The National Drug and Alcohol Research Centre is conducting a scoping study for an early warning system, involving a data collection model that allows rapid triangulation of existing data to provide an early warning and current assessment of patterns of drug use and related problems that can be rolled out across jurisdictions and coordinated at a national level.
Although significant data is currently collected and reported upon in Australia, there is opportunity to better use that data to inform decision makers in the alcohol and other drugs (AOD) service provider sector. Further, there may be additional data required to enhance decision making performance. Legislation, policy, resourcing and organisational culture may provide both appropriate and unjustifiable impediments to information sharing.
The broad aim of this project is to investigate the feasibility of an early warning system that allows triangulation of existing data which is sensitive to change and allows rapid assessment of changes in patterns of drug use and related problems. Also, to use this data to inform policy development and rapid response to emerging threats and issues and provide an early indicator of the impact of law enforcement and public health policies and strategies, and to synthesise this data with quality epidemiological data that, by their nature, take longer to collect and analyse to create an accurate assessment of emerging and existing threats and to inform evidence based responses.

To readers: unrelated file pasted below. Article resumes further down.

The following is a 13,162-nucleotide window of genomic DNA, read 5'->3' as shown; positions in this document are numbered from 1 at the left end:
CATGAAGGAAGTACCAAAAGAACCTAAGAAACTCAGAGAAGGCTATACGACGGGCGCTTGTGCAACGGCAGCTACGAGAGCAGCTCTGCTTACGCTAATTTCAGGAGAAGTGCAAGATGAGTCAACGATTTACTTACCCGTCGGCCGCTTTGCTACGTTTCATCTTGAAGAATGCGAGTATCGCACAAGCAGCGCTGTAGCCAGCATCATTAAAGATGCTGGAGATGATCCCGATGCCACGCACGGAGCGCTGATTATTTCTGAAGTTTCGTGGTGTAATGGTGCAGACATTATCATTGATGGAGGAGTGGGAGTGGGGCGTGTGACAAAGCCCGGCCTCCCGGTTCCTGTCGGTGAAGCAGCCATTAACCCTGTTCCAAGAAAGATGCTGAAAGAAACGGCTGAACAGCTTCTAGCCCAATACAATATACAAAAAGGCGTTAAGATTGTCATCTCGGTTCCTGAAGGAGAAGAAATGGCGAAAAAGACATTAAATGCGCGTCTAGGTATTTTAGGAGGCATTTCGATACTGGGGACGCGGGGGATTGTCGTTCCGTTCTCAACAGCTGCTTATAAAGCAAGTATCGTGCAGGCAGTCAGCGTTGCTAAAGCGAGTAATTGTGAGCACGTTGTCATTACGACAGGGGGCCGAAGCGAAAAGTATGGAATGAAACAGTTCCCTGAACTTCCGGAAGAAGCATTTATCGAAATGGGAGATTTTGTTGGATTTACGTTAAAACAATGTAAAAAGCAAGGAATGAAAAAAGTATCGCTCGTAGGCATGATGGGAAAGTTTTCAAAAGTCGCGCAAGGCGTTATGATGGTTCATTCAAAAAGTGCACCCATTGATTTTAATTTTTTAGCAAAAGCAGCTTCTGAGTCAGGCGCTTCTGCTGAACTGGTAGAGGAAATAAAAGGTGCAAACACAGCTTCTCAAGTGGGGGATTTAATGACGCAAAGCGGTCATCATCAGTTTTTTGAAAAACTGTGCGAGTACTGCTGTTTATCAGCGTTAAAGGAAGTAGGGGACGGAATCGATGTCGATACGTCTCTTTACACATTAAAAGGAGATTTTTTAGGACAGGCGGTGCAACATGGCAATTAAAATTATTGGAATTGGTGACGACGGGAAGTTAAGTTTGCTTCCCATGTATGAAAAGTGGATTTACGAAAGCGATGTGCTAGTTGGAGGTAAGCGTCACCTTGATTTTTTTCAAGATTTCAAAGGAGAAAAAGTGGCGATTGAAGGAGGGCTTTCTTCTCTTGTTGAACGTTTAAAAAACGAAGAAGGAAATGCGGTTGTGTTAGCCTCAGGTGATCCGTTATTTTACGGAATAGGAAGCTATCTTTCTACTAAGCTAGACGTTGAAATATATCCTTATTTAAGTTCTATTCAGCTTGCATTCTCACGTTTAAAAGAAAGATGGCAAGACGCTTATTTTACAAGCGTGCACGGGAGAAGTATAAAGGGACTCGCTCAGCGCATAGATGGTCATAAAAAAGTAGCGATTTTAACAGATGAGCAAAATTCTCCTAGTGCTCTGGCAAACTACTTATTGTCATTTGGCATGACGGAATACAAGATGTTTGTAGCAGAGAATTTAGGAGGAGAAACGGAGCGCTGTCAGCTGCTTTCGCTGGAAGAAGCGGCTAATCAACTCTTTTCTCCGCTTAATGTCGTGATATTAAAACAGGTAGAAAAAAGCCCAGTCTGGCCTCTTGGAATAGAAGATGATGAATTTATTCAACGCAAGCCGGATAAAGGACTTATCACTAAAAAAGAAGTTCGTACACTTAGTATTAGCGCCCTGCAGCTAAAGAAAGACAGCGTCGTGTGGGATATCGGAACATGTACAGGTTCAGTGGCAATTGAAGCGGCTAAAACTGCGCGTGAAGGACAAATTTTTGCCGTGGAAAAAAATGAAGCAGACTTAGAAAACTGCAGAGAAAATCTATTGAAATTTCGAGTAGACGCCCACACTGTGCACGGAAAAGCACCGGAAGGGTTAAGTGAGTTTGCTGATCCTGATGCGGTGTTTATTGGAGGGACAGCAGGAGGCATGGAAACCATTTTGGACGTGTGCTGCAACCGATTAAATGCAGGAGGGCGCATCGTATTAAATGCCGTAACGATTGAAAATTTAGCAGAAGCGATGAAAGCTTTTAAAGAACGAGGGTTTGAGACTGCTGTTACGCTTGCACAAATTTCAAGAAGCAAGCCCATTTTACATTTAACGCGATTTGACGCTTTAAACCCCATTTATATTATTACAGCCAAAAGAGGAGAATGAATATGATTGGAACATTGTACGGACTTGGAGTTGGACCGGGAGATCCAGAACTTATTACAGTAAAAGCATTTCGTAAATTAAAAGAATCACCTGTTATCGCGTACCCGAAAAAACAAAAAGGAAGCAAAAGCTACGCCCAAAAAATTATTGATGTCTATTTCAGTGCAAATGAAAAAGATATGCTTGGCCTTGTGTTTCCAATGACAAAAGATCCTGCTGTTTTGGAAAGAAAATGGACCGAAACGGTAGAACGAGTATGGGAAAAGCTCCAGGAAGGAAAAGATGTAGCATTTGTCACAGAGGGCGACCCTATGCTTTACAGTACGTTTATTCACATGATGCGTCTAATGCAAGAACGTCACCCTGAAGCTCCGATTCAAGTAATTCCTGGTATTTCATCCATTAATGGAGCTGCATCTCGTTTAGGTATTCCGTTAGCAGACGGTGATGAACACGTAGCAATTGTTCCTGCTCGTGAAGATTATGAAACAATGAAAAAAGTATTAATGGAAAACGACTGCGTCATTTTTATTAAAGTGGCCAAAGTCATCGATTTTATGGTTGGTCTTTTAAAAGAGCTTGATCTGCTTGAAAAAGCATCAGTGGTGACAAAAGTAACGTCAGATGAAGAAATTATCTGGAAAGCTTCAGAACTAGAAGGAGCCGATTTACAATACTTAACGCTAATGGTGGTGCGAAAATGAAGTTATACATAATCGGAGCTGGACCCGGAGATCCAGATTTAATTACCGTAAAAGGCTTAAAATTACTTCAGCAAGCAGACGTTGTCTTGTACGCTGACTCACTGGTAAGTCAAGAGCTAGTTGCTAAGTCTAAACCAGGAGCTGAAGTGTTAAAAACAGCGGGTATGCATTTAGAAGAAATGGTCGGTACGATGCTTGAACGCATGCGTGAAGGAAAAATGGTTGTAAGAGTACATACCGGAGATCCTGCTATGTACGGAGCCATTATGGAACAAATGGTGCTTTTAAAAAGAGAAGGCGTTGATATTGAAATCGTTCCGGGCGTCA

To achieve the above project aim the following steps will be undertaken:
- Identify and determine the feasibility of a range of data sources to be utilised as part of an early warning system.
- Identify barriers and possible solutions to accessing the data, triangulation of data sources and filling the gaps.
The project began in February 2017. An Advisory Committee has been assembled and the first meeting was held in March 2017. Systematic review of data sources has commenced.